We HAVE TO do a better job of educating newbies before they get trapped into these scams, and if we can't do this - the crypto-market in America is doomed.

Got to be the best article I've read all week.


wow great article...

Insightful understanding of cryptocurrency (now I'm cringing to use the term) :) Upvoting.

Haha thanks @bitstudio!

This is a great perspective you have shared here. This has given a new light to "cryptocurrency" for me that I now can hold and share with others. To have something more diverse and be able to bring humanity more together as a community and help each other is wonderful! I truly hope that once fiat currency fades out of the picture and this new realm of earning and sharing take-over, it will help the world go round in a much happier and helpful way.

We are in full support of this!

this is wonderful, not only for the thoughtfulness of the content but also for the way its is written. sent to my parents, both 65+ & will resteem.

Nice post, kind of why I´m excited of this technology and the people behind!
I hope for a more “Star Trek” world with this – someone into an Enterprise token yet? ;D

What about "digicash?"

I’m finishing up a post today as a response to this, but I’m wondering if anybody has thoughts on net neutrality and how significant it is to not only the transmission of tokens, but the potential psychic effect of a slower blockchain; I assume this is one effect of throttling the internet with fiat money?

  ·  2 years ago (edited)

@sndbox good job on this piece,

As you noted" Cryptocurrency thus maintains an innate trust system such as “proof-of-work” or “proof-of-stake” that verifies one’s measurable authenticity from their work or effort to earn it. In a traditional market, do you inherently trust someone more for having $10,000 in their bank compared to $1,000? Decentralized verification with crypto and blockchain DAOs is opening the doors for a more integrated trust network."

It Really the case

What a well illustrated post! This article really deserves awards.

connotations of digital currency have prevented it from being a viable alternative coin in the global marketplace.

Suffice to say that this is the real gist. I think I have found my favorite blog. Thanks very much for

Thanks @eurogee!

The concepts and potential realities underneath cryptocurrencies are so expansive and mind-bending because they really can't be compared to anything else we know of! The more you, we, all discuss the subject the more light is shed and I appreciate your exploration here. Even though I understand much more than any friend I'm explaining this to, I still learn nearly every time I hear someone else explain some aspect of cryptoc or explain it myself.

Thank you so much for the support @natureofbeing! We all have so much the learn together, which makes all of this so exciting ;)

I agree with your opinions .. really the individual user’s capacity to drive the growth of a token and determine its functionality is one of the most exciting parts of the blockchain ecosystem.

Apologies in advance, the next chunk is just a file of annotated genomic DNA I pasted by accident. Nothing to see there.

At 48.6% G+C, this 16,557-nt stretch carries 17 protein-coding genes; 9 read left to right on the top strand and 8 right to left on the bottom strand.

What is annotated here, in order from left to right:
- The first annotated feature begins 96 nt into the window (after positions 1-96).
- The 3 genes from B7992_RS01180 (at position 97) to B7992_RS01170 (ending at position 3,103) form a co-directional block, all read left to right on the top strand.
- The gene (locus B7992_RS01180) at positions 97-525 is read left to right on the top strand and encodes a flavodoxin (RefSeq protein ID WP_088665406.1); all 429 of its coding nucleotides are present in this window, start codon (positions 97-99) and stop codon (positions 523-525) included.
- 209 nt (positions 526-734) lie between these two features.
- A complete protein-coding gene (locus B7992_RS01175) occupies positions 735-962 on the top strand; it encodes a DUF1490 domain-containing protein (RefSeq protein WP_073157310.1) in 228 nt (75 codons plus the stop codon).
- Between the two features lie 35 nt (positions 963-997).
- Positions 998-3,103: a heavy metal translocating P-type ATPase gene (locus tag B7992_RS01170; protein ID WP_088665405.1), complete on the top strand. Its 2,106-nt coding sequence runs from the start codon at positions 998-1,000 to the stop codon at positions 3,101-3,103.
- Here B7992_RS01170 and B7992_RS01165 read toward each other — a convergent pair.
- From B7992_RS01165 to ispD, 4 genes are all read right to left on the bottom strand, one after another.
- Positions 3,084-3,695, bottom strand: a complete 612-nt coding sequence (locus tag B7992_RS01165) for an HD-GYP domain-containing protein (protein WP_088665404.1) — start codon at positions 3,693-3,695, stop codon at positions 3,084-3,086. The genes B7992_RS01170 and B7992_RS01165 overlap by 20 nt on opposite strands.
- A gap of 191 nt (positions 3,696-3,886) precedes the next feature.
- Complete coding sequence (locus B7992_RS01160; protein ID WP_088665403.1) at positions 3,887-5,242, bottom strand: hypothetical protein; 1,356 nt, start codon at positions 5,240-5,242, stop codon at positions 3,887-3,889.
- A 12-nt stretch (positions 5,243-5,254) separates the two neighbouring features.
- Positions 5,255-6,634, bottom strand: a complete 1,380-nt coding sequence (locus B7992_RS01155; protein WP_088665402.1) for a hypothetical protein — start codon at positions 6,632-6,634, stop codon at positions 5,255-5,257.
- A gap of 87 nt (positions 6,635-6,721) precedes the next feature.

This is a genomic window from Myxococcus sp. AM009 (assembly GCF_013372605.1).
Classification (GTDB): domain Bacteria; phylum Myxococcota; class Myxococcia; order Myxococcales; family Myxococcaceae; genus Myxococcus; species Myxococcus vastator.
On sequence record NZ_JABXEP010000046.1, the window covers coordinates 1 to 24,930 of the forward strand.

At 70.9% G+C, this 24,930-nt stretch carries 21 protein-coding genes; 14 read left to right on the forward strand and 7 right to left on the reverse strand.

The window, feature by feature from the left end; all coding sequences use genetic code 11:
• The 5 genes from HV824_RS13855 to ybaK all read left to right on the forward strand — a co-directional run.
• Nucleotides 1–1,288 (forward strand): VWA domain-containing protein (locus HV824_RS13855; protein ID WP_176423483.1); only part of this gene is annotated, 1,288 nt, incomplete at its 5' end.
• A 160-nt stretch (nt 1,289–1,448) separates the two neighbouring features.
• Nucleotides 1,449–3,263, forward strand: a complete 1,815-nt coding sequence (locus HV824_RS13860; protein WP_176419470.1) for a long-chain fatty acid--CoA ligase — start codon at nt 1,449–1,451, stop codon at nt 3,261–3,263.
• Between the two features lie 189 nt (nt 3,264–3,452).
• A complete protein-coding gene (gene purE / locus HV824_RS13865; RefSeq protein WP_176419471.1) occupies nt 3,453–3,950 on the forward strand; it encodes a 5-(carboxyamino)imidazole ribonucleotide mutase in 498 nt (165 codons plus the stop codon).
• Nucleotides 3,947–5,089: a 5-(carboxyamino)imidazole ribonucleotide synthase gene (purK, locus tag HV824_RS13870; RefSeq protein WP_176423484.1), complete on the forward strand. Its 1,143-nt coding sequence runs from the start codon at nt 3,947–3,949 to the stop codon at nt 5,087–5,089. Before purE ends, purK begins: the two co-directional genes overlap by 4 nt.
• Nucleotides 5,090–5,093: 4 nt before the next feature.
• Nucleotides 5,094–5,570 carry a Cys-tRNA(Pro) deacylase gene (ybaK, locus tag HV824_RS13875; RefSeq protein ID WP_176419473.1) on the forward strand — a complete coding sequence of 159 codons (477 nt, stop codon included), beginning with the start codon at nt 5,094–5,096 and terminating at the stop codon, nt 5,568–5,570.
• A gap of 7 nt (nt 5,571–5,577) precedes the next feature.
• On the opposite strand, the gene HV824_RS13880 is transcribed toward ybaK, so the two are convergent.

Absolutely, it's really empowering and SMT's will surely provide a whole new layer for individuals to create value surrounding their shared work and ideas.

I will enjoy watching these exciting developments ..

I had phobia for the prefix 'crypto' until I joined steemit. Now, I am dealing with it and I am sure I will be fine at the end. If my metaphor can be excused

"Crypto" and "currency" both contain huge mental barriers for people. Steemit is beginning to humanize the conversation, but there's still a long way to go.

This is an utterly magnificent post @voronoi. Although I understand the specialized actions and services behind each "currency", I hadn't seen how this could create a different system of trade that changes how we value ourselves, each other, what we do and truly makes a valuable space for any and all that each person has to offer. The individual can thrive doing what s/he does best rather than trying to fit his/her skill into a trend or paradigm that doesn't fully value it.

Cryptocurrencies have now become a vehicle for self-investment and self-establishment in unique global economies. Crypto is your stake in something, whether a hobby, service, or skill, that is nurtured personally. And now that those points are seamlessly transferable between each other, there is no barrier to fear with emerging opportunities

And beautifully said -

“Currency” is one of those placeholder terms, tentatively used for now to vaguely understand the economy that is not yet here.

I'm so glad that I read this post even if 2 months late, it has opened my mind to expansive horizons. And glad that I upvoted at the time, I only wish it had been at 200%!

  ·  2 years ago (edited)

Great post!
I especially liked your analogy comparing cryptocurrencies to the trading mechanisms of the mercantile eras. Seems kind of obvious in hindsight but reading that completely transformed my understanding of the utility of this technology!

And it will only get more diverse and nuanced as the community grows!

Absolutely! I think one of the crypto communities biggest weaknesses at present is a lack of demographic diversity in the space. That's what I love about Steemit, it really seems to be a good step forward in opening up the crypto community to a wider demographic. I see a great diversity of people on here and it's fantastic!